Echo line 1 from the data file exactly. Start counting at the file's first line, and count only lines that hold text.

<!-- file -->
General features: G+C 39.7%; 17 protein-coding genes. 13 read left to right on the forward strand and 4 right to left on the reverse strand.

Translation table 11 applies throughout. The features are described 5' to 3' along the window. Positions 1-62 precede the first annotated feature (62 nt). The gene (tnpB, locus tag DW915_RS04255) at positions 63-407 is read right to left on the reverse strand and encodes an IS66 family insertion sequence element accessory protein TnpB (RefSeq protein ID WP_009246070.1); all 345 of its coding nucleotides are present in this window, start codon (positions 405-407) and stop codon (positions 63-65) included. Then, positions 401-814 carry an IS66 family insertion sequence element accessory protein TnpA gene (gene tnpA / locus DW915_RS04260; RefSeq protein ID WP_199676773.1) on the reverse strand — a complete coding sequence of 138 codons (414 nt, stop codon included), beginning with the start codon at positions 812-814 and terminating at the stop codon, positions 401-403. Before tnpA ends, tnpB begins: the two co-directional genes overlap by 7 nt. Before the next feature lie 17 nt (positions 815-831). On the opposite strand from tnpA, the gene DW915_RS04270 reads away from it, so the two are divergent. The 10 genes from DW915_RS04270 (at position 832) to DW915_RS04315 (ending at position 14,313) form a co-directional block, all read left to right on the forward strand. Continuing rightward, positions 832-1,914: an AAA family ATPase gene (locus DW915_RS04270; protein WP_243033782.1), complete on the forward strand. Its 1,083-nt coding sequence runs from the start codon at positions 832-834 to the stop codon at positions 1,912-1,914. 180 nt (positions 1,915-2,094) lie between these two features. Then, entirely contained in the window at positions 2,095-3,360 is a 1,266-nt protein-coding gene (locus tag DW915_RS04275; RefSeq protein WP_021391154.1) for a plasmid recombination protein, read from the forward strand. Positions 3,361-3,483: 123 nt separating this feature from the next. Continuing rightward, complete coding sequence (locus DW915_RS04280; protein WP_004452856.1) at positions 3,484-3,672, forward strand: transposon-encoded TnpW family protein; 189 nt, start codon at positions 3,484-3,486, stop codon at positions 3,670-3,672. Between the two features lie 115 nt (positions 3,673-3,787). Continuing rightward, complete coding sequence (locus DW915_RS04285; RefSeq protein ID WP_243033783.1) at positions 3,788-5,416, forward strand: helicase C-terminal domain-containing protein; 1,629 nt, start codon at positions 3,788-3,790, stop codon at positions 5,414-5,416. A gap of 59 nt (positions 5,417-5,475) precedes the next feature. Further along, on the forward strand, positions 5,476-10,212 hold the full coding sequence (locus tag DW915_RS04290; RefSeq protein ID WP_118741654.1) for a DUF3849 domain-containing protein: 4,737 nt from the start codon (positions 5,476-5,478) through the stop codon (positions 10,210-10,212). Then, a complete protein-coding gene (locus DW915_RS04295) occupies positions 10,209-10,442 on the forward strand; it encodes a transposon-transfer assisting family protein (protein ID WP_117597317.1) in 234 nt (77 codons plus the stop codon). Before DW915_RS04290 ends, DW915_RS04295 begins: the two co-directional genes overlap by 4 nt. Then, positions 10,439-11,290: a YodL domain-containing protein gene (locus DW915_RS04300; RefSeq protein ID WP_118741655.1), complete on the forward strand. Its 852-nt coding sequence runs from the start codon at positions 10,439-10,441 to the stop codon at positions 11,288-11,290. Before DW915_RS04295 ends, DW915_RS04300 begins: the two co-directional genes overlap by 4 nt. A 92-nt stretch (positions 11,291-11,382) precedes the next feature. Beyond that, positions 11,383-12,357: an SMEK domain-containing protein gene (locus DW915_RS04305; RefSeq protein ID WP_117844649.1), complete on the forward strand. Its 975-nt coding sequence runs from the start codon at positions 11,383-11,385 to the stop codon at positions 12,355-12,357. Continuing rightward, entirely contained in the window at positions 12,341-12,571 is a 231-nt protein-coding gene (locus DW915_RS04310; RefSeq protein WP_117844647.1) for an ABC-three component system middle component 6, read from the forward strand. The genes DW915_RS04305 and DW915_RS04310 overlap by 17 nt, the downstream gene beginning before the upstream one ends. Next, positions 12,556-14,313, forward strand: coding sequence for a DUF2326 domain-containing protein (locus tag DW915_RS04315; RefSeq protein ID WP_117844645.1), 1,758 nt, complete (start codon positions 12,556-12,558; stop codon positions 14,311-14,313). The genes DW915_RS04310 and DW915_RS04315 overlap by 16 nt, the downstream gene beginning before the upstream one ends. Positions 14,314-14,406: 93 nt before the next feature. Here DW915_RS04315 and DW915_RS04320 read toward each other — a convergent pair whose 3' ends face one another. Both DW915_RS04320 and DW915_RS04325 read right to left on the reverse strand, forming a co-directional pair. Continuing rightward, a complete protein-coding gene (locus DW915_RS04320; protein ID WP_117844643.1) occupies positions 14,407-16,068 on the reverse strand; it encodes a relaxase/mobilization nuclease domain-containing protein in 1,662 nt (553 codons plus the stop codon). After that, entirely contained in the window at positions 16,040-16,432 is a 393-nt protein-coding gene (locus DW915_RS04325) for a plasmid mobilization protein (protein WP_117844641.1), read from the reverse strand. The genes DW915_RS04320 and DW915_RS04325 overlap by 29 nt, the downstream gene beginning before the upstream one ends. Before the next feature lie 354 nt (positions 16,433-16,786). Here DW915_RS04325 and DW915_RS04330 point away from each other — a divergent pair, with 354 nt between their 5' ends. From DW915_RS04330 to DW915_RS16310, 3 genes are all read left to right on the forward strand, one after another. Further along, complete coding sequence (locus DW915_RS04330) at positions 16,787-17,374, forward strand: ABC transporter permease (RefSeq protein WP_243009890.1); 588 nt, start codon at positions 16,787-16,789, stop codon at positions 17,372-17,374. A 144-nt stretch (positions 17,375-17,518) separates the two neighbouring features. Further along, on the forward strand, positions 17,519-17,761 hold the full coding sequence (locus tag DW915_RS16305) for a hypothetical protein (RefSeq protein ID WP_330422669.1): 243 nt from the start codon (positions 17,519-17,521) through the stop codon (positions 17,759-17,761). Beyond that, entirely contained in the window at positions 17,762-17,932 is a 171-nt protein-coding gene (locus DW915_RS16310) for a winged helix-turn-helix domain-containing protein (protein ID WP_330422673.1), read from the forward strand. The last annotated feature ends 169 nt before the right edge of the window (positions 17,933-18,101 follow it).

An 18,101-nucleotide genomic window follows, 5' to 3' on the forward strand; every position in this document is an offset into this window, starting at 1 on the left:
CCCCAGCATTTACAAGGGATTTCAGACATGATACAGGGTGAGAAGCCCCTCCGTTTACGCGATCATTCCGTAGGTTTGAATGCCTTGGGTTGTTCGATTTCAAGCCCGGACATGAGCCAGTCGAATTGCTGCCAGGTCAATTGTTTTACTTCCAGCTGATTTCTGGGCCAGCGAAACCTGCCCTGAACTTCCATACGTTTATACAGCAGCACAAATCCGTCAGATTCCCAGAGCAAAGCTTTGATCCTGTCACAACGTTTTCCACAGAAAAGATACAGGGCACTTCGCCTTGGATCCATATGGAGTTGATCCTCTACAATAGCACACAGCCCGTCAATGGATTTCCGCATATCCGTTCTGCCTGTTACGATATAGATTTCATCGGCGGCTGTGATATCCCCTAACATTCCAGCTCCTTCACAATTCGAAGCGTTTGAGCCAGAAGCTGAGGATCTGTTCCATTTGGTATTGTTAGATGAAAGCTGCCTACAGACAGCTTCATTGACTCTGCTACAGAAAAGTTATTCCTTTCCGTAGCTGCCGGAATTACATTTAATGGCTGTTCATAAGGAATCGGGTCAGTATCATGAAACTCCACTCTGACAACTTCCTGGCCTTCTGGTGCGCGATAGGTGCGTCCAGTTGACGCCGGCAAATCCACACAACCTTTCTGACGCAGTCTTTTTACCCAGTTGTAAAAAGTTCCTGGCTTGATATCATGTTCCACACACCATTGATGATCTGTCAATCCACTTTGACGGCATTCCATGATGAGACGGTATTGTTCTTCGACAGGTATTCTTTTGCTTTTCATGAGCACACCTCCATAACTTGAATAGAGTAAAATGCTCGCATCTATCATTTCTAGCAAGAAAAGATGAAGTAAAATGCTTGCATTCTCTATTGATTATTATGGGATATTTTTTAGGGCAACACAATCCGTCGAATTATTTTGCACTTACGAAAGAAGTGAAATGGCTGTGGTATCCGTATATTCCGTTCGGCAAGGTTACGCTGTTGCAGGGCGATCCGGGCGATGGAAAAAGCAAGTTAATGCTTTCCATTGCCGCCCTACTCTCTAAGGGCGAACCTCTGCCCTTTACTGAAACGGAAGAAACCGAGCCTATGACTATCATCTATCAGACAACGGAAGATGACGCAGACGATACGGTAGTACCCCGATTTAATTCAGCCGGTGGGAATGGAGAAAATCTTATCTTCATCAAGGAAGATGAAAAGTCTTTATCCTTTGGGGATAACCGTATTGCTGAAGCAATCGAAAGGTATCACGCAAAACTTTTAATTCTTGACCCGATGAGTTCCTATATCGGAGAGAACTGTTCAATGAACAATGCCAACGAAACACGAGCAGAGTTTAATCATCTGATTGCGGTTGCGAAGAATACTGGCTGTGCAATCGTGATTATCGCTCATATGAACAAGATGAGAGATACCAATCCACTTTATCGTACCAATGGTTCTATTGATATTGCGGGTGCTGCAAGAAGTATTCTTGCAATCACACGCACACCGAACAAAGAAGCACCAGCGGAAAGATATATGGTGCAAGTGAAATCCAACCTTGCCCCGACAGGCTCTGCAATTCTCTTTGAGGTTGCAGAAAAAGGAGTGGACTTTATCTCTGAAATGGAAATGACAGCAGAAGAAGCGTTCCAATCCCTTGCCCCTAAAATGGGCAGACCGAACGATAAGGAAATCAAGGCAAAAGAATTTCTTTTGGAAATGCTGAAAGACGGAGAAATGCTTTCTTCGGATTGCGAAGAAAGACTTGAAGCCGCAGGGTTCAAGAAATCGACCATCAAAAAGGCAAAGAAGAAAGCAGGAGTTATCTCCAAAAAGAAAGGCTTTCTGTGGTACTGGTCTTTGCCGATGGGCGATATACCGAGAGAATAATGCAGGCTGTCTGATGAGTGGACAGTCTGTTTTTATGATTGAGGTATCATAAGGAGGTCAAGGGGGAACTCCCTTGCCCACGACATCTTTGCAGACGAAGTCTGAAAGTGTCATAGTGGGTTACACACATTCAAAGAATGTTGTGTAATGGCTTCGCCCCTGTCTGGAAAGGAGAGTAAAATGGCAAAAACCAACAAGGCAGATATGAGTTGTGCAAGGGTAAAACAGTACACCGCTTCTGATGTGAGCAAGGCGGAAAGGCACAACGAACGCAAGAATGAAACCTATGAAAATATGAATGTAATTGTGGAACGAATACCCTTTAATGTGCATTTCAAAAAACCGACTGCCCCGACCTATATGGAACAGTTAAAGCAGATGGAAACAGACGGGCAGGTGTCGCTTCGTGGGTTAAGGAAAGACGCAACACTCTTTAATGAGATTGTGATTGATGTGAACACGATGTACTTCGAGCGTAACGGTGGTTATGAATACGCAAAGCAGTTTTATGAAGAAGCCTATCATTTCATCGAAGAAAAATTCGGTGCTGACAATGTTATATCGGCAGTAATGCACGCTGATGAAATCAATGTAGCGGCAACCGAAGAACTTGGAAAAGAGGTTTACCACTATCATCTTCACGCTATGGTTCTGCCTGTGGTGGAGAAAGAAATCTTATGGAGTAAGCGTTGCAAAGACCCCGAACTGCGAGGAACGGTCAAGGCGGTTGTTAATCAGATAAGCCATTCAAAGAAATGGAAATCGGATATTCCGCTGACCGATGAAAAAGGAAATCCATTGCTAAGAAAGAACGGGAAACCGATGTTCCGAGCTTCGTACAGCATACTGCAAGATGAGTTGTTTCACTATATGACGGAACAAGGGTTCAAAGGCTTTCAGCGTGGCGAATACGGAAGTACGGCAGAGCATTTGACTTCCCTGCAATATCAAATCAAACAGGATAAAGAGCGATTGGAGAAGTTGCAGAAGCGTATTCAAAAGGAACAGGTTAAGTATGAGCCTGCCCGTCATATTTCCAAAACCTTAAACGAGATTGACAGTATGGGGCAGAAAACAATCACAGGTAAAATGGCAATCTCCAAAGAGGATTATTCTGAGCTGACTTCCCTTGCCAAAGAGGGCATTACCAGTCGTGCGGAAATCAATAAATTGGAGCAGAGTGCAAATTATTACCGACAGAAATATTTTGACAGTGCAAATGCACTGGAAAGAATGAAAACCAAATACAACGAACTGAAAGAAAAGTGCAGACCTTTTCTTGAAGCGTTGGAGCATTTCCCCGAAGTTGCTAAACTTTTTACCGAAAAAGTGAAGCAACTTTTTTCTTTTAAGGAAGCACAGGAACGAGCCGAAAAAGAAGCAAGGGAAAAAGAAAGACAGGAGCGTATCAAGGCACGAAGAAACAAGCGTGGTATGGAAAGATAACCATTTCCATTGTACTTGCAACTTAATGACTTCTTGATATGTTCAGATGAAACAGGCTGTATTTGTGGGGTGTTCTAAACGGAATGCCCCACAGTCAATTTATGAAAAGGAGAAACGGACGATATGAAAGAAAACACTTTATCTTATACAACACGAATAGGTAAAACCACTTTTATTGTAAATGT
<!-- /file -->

General features: G+C 39.7%; 17 protein-coding genes. 13 read left to right on the forward strand and 4 right to left on the reverse strand.